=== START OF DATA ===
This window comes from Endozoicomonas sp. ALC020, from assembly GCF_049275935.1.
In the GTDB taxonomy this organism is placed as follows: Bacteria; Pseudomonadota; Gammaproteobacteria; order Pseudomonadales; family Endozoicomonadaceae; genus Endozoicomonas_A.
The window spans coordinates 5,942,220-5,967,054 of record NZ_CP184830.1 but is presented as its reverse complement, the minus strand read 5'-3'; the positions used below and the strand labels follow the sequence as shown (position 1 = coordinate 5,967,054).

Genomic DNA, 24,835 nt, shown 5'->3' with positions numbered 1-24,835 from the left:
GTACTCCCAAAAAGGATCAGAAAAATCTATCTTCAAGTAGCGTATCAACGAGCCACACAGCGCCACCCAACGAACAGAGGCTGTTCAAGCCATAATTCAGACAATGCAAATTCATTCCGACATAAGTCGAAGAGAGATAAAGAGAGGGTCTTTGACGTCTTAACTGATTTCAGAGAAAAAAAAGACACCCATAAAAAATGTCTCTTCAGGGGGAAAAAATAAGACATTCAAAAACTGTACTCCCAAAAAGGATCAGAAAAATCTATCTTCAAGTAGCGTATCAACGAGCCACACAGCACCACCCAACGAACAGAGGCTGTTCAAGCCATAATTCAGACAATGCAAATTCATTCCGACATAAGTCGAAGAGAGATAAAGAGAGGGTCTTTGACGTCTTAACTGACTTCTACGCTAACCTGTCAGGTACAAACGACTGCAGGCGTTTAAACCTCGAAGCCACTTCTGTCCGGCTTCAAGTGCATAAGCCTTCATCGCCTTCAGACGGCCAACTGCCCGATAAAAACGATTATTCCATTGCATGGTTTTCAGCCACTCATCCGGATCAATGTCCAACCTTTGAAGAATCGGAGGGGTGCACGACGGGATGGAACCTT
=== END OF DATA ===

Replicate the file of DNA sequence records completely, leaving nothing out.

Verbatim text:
This window comes from Endozoicomonas sp. ALC020, from assembly GCF_049275935.1.
In the GTDB taxonomy this organism is placed as follows: Bacteria; Pseudomonadota; Gammaproteobacteria; order Pseudomonadales; family Endozoicomonadaceae; genus Endozoicomonas_A.
The window spans coordinates 5,942,220-5,967,054 of record NZ_CP184830.1 but is presented as its reverse complement, the minus strand read 5'-3'; the positions used below and the strand labels follow the sequence as shown (position 1 = coordinate 5,967,054).

Genomic DNA, 24,835 nt, shown 5'->3' with positions numbered 1-24,835 from the left:
GTACTCCCAAAAAGGATCAGAAAAATCTATCTTCAAGTAGCGTATCAACGAGCCACACAGCGCCACCCAACGAACAGAGGCTGTTCAAGCCATAATTCAGACAATGCAAATTCATTCCGACATAAGTCGAAGAGAGATAAAGAGAGGGTCTTTGACGTCTTAACTGATTTCAGAGAAAAAAAAGACACCCATAAAAAATGTCTCTTCAGGGGGAAAAAATAAGACATTCAAAAACTGTACTCCCAAAAAGGATCAGAAAAATCTATCTTCAAGTAGCGTATCAACGAGCCACACAGCACCACCCAACGAACAGAGGCTGTTCAAGCCATAATTCAGACAATGCAAATTCATTCCGACATAAGTCGAAGAGAGATAAAGAGAGGGTCTTTGACGTCTTAACTGACTTCTACGCTAACCTGTCAGGTACAAACGACTGCAGGCGTTTAAACCTCGAAGCCACTTCTGTCCGGCTTCAAGTGCATAAGCCTTCATCGCCTTCAGACGGCCAACTGCCCGATAAAAACGATTATTCCATTGCATGGTTTTCAGCCACTCATCCGGATCAATGTCCAACCTTTGAAGAATCGGAGGGGTGCACGACGGGATGGAACCTT